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  2. Bob says:

    What pebbles said.

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  3. Joe says:

    I basically agree with everything here about Shane Peterson who is yet another not-power hitting AAAA corner outfielder for the A’s. Seems very similar to Buck, Sweeney, Cunningham, Patterson, etc. Oakland would not have gone out of their way to get someone of this profile so he must have been a throw-in. If you’re the A’s and the Cards have agreed to part with Wallace, you basically want to get that done and not rock the boat.

    We’ll see with Mortenson though because the A’s actually have a need for AA/AAA starters, having promoted so many this year. Maybe they see some real potential in him. This franchise has a good record of spotting diamonds in the rough when it comes to young pitchers.

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  4. joser says:

    The way I like to look at this deal is: would you trade Wallace, Mortensen and Shane Peterson for Carlos Gonzalez, Greg Smith and Huston Street?

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    • Joe says:

      I know this is going off topic but I need to disagree with this line of thinking, which i’ve seen a lot. Where does a half year of Holliday’s services fit into your equation? That the A’s traded C. Gon., Smith, Street to get Holliday has no affect on what they would ask for to trade him away half a season later. The players’ values changed, the baseball climate changed, and the teams’ needs changed in that half season. C. Gon, Street, Smith are the baseball equivalent of sunk costs. You have to look at each trade in isolation and forget irrelevant actions of the past.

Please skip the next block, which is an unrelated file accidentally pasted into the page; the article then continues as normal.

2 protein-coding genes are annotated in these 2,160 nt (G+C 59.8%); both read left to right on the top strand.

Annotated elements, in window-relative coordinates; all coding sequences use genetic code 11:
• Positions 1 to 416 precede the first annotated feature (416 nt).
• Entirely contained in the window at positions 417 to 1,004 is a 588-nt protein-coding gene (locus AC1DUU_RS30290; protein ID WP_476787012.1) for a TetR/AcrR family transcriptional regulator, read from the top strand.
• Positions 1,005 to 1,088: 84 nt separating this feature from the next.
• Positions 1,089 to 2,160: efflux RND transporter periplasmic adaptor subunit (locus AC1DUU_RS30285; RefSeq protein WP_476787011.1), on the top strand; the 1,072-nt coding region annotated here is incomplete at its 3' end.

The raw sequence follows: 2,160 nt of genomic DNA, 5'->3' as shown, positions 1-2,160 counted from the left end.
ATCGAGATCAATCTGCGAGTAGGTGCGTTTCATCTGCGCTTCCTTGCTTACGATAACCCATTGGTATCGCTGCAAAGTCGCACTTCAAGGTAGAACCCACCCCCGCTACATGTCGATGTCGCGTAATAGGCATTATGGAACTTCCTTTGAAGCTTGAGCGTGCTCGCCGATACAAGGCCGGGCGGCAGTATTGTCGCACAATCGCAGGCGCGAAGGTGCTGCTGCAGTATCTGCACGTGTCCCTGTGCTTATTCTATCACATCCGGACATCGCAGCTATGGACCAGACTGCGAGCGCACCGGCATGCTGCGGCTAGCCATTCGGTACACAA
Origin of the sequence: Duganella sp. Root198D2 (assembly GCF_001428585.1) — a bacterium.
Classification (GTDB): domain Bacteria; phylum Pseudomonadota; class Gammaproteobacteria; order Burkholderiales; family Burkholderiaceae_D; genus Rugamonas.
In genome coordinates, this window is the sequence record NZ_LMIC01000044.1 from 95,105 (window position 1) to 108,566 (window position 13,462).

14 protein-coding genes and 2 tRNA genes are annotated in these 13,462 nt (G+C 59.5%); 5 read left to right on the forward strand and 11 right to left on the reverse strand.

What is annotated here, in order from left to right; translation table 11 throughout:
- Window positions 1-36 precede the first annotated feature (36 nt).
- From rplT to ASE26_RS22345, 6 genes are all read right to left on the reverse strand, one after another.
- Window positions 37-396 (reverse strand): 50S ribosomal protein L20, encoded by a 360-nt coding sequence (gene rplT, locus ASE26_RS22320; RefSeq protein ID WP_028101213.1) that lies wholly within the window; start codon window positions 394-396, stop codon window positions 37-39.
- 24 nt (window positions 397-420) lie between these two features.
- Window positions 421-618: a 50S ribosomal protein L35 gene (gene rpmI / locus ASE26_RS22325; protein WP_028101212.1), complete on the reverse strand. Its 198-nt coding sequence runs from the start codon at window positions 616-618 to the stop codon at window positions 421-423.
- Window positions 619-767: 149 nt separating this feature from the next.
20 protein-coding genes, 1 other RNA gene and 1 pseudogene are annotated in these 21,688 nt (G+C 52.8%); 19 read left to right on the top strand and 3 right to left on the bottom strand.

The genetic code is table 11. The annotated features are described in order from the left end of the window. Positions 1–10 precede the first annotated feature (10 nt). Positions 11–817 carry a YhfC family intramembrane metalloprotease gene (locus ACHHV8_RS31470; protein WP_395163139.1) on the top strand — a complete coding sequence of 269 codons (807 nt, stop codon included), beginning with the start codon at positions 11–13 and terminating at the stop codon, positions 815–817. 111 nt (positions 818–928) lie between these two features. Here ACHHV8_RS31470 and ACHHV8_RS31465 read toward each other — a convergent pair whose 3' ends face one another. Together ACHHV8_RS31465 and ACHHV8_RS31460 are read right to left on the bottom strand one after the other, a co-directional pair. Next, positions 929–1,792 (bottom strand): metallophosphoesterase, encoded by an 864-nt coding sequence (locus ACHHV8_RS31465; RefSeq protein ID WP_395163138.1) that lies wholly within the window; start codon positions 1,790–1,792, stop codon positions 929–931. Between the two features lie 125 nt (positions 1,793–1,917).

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      • joser says:

        Right, right, but since the A”s have given up on their season, a half year of Holliday’s services count for nothing, essentially. It’s nice for his career counting stats (or not so nice in the case of April), but amounts to zero as far as the A’s are concerned. They traded away some pieces to get a guy they thought could help them win a weak AL West. That didn’t happen. So the value of his services is zero (unless he brought in a few fans that wouldn’t have come otherwise)

        The A’s didn’t have Holliday before this season and they no longer have him now. But they did have those three guys before and they have three different guys now. So are the A’s better off for having Holliday pass through their hands, or not?

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      • Joe says:

        I really think you have to count the greater chance you have to reach the postseason for something. This sport is not deterministic. What if (god forbid) Holliday got injured in a freak accident and his services counted for nothing and the A’s were not able to trade him. Would you be arguing it was a bad deal for the A’s who traded some decent players for nothing? I happen to think the various deals were good for the rockies, a’s, and cards who all addressed their needs at various times and did it for a fair price.